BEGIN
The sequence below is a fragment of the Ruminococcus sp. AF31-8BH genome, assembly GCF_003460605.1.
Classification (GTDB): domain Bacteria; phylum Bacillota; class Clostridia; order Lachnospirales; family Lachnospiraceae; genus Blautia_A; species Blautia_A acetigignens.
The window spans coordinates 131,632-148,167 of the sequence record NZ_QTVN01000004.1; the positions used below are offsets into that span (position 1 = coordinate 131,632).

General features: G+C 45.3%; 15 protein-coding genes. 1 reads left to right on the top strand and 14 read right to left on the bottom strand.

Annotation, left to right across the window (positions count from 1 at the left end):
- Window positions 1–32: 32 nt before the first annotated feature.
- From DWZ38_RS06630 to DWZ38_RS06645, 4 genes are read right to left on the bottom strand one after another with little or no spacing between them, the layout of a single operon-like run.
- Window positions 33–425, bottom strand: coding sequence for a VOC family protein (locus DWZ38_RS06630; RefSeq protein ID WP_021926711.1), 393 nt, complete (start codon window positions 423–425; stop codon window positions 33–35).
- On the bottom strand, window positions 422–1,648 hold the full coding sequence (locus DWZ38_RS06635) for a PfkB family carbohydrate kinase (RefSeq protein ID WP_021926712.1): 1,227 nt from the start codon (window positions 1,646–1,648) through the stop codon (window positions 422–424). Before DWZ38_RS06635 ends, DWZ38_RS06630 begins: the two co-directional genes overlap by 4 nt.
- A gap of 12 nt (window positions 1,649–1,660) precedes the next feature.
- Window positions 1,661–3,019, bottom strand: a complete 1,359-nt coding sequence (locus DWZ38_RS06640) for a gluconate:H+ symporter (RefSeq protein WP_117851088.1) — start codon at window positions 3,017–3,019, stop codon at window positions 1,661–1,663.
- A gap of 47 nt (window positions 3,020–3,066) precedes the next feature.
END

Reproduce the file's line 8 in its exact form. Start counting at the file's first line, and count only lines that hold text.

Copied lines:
- Window positions 33–425, bottom strand: coding sequence for a VOC family protein (locus DWZ38_RS06630; RefSeq protein ID WP_021926711.1), 393 nt, complete (start codon window positions 423–425; stop codon window positions 33–35).